Changes to NCLB Standardized Tests

by Aimee Lawton

Gail Taylor, Director of Research, Standards, and Assessments for the Department of Education gave the House Education Committee a special presentation Wednesday about potential changes to the standardized tests required for students as a part of No Child Left Behind.

She spoke with the committee about requirements of No Child Left Behind, and also about a new comprehensive standardized assessment system that is in the process of being implemented in to Vermont schools.

One of the policies of No Child Left Behind is that students in grades 3-8 and grade 11 must be tested every year to assess their skills in the areas of math and reading, as well as writing and science in select grades within that group.

These assessments are done through NECAP (New England Common Assessment Program) tests, which evaluate students’ reading, writing, and math skills every fall, and their science skills every spring. The tests have helped schools become more aware of where students’ strong and weak academic areas are, and have helped them determine the breakdown of student performance based on their background.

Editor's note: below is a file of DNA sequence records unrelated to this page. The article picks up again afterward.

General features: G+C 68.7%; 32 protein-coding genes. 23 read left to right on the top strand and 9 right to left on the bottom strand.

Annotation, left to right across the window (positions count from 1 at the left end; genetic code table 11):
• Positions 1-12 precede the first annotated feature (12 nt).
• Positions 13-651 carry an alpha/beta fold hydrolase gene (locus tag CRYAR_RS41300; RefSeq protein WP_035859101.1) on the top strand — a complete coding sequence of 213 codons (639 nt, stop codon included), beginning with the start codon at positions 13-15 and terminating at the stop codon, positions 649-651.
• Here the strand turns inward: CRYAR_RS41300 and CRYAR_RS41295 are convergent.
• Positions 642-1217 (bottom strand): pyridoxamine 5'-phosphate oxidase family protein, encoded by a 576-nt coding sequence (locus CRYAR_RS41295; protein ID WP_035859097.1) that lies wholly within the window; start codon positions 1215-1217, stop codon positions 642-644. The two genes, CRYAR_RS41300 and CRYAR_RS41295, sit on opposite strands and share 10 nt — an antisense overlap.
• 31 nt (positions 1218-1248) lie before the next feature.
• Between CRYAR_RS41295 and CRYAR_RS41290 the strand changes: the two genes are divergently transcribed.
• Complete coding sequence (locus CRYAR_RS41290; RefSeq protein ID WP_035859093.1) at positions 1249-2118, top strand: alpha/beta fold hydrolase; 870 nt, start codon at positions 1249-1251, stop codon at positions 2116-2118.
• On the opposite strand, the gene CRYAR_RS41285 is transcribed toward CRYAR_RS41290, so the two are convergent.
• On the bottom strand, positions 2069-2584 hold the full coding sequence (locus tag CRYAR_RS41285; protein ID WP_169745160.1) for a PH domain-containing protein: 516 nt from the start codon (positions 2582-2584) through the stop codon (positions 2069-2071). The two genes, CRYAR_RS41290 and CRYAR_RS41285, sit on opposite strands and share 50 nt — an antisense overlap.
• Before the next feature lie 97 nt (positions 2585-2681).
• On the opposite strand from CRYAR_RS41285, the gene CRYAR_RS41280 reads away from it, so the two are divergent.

Taylor reported that all publicly funded students are assessed, and that schools are required to administer the NECAP tests. The results from the tests are also published so progress can be tracked by the public. She added that there is no assessment data for independent schools. Through the NECAP tests, No Child Left Behind has made Vermont schools more accountable for student performance and has made a difference in helping them improve. The new system of testing could promote improvement even more.

The new assessment system, called SMARTER Balanced Assessment Consortium (SBAC) will be a computerized test for students where they will have the opportunity to take the test multiple times within a 12 week window. This will provide schools with a more balanced system of standardized testing, allowing students to take formative tests, benchmark tests, and the final summative tests to assess their skills and weaknesses. The results from these tests will help teachers work more closely with the students in their weakest areas, and give the students opportunities to show improvement.

It is the hope that these tests will be ready for administration by the 2014-2015 school year.

For more information about the tests and to see the assessment results for schools throughout the state, visit